While sometimes an increase in energy prices can result from increased demand and decreased supply, it’s generally caused by input prices going up. The price of oil, the price of coal, the price of metals, the price of grain. You get the picture. 

When the price of a single or several inputs increase, the cost to produce the goods increases. And the producers pass that on to the consumer. So when, for example, war causes an oil shortage, or drought causes a grain shortage, or a pandemic causes an everything shortage, the price goes up and customers pick up the tab. 

Production ground to a halt with Covid in 2020. In 2021, the demand for goods skyrocketed. But the thing about rockets is that they eventually fall back to earth. Demand for scarce inputs soared, taking the rate of inflation along with it. 

And now here we are.


What can you do?

Personal Finance

When inflation is high, most people that live on a budget have three choices when it comes to their personal finances and lifestyle:

  1. Spend less
  2. Use your savings
  3. Go into debt

Something’s got to give, and we’ve put them in the ideal order. 

The best thing you can do is look at your budget and see where you can reduce your spending. If every dollar gets you 90% as much as if used to, your budget just won’t hold. Unless your pay increases to match inflation, your personal spending has to come down.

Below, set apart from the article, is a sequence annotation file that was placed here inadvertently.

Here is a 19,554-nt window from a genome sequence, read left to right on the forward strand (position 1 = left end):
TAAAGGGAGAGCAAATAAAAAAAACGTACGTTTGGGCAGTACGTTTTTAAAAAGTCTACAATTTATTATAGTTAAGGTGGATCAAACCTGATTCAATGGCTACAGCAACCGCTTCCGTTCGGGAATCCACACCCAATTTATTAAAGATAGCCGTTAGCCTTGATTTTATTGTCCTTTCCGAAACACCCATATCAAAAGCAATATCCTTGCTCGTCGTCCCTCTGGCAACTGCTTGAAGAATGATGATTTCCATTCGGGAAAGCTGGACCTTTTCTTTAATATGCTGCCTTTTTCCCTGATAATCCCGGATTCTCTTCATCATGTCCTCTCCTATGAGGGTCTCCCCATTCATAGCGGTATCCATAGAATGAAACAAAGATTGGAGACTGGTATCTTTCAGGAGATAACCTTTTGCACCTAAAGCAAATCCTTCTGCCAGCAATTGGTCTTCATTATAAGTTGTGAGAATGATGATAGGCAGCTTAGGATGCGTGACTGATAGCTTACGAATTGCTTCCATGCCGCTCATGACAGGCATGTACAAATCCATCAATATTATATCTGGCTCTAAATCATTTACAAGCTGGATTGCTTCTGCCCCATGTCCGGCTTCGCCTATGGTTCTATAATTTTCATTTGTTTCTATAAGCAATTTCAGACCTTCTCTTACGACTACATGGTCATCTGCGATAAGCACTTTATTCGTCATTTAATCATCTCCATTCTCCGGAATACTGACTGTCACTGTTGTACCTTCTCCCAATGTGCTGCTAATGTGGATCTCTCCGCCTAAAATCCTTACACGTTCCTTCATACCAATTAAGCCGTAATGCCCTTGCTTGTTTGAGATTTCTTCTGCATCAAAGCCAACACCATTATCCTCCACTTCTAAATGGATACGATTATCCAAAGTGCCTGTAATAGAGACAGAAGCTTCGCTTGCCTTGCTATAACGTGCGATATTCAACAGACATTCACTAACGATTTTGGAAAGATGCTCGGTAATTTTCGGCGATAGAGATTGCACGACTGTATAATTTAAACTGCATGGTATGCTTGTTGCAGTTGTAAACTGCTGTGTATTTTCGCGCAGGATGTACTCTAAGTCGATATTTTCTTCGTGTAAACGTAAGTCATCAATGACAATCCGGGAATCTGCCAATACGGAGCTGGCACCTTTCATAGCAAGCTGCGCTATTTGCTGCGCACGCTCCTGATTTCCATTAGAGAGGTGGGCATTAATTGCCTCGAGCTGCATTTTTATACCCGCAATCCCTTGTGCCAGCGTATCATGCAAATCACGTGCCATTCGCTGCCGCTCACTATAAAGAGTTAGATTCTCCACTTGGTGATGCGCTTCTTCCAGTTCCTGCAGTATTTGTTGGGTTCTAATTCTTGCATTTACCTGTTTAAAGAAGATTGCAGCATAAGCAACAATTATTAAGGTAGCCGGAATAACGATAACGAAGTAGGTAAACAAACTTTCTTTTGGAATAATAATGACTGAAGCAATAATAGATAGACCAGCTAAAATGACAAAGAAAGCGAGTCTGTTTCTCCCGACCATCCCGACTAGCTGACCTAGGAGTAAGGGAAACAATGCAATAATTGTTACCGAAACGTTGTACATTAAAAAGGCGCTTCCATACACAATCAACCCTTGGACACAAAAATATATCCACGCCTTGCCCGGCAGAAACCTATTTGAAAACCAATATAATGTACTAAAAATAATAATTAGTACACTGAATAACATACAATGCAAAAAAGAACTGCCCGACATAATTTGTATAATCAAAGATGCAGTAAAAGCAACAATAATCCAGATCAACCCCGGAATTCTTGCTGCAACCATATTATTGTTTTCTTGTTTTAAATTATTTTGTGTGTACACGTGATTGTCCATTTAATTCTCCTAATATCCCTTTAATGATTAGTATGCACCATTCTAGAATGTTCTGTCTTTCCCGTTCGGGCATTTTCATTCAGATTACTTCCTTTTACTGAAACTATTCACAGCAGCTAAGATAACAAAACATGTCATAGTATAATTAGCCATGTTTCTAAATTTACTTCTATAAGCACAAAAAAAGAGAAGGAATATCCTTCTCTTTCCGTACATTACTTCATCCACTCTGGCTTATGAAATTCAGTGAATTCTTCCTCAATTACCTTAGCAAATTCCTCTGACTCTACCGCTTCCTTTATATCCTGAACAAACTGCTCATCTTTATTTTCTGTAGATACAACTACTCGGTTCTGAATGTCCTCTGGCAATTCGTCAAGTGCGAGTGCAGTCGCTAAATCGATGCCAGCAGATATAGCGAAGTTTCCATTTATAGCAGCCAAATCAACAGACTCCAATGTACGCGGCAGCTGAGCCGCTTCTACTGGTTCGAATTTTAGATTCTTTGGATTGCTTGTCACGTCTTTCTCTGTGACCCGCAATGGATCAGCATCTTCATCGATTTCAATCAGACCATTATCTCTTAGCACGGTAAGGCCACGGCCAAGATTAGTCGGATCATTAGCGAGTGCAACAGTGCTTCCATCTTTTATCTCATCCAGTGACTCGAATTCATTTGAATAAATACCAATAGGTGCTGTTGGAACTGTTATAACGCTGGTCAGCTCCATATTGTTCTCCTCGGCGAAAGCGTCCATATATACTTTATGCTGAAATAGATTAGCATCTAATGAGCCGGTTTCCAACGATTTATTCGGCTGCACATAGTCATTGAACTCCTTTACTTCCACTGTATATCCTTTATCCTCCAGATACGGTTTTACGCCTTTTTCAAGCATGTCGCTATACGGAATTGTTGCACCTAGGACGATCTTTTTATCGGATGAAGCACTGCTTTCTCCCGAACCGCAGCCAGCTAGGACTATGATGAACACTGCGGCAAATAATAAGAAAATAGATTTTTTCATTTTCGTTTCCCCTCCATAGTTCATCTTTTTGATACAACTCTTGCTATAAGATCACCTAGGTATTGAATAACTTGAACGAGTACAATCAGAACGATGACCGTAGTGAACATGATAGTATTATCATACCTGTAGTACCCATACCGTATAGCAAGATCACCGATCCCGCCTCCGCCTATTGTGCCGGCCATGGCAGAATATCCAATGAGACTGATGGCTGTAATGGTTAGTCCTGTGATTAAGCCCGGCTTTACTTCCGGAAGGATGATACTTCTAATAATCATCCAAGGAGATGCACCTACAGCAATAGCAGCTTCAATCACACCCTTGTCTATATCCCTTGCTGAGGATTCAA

Your second option is to dip into your savings. But as we’ve mentioned before, if the economy goes into recession, your budget should tighten its belt as well. It’s not a time to deplete your nest egg, especially if you work in a sector that’s likely to downsize.

Going into debt should be a last resort. Why pay money to spend money?



When it comes to your investments, commodities are generally the way to go during a time of high inflation. Remember those inputs we mentioned whose rising prices drive inflation? Investing in those can actually help your portfolio battle rising prices. That rising tide can lift your boat — as long as you have one. 

And while popular opinion holds that gold is an inflation hedge, at NEST we disagree. We’re not saying that gold is a bad investment. We’re saying that it has a low correlation to inflation. 

Sometimes when inflation is high, so is the price of gold. And sometimes it’s not. In order for gold to be a hedge against inflation, they would have to be strongly correlated. That is, when inflation went up, so would the price of gold. But that’s just not the case, at least not often enough for it to be meaningful.

gold and inflation

Credit: Graph by MacroMicro 2022

If you have more questions about inflation and how it affects your personal finances and investments, schedule a no-obligation call with us. We’ve been riding the ups and downs of the economic cycle for nearly 30 years, and we’d love to help you thrive in any economic environment. You can also reach out to us at


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DISCLAIMER: We are legally obligated to remind you that the information and opinions shared in this article are for educational purposes only and are not financial planning or investment advice. For guidance about your unique goals, drop us a line at